Grammar School: Using Who’s or Whose

Jul 29


God, I’d love to do a big commercial movie that made a lot of money and

whose plot was interesting too. –Bob Balaban (actor, director)


You’d probably love to produce a blog that makes a lot of money and whose content is interesting too, just like the actor and director quoted above. As you learn how to produce and publicize a quality blog, you can get occupied with an endless number of tasks.

Don’t forget that the most important task you have as a blogger is to write engaging posts. The quality of that writing affects the image that you are projecting, and simple mistakes should be eliminated. Today we’ll clear up any confusion you may have when choosing between who’s and whose in your writing.


Who’s

 

Who’s is a contraction of who is or who has.
Who’s the person with the mask on? It’s the Lone Ranger.

Hint: In the word who’s, the apostrophe indicates a contraction, not possession. When choosing between who’s and whose, if you can substitute the word with who is or who has, use who’s. If not, use whose.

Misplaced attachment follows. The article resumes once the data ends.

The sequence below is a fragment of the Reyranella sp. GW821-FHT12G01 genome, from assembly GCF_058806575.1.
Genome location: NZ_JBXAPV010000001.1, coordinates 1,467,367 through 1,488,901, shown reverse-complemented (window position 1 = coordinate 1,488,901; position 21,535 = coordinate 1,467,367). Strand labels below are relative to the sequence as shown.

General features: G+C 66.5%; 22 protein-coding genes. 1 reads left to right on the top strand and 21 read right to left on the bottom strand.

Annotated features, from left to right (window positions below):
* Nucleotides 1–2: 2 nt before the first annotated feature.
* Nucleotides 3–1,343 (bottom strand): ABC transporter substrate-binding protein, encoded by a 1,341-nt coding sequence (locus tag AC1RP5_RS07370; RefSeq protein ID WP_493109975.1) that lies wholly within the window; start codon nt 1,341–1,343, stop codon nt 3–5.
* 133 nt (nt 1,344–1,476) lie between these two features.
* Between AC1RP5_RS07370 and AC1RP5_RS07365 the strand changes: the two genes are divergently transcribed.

Whose

Whose is the possessive form of who. It asks to whom something belongs.

Whose is it? It is his, hers or theirs.  (Just like the words his, hers or theirs, no apostrophe is needed with whose.)

Note: You can use whose, which is the possessive form of who, to refer to both people and things, because English doesn’t have a possessive form of that.  Example: That’s the house whose roof collapsed.

Bobby, who’s dressed as a cowboy, is going trick-or-treating
with Richie, whose saddle shoes are showing under his Aladdin costume.
Who’s the only pretty actress in Hollywood
whose love life is going nowhere?

 

Natasha is a designer who’s becoming famous, and
 whose future granddaughter will be known as Lady Gaga.

 

Who’s most likely to have a nightmare tonight? The children, whose teacher
got these masks for the class play, might have trouble sleeping.

 

Who’s the inventor of the Transparent Face Mask? He’s a scientist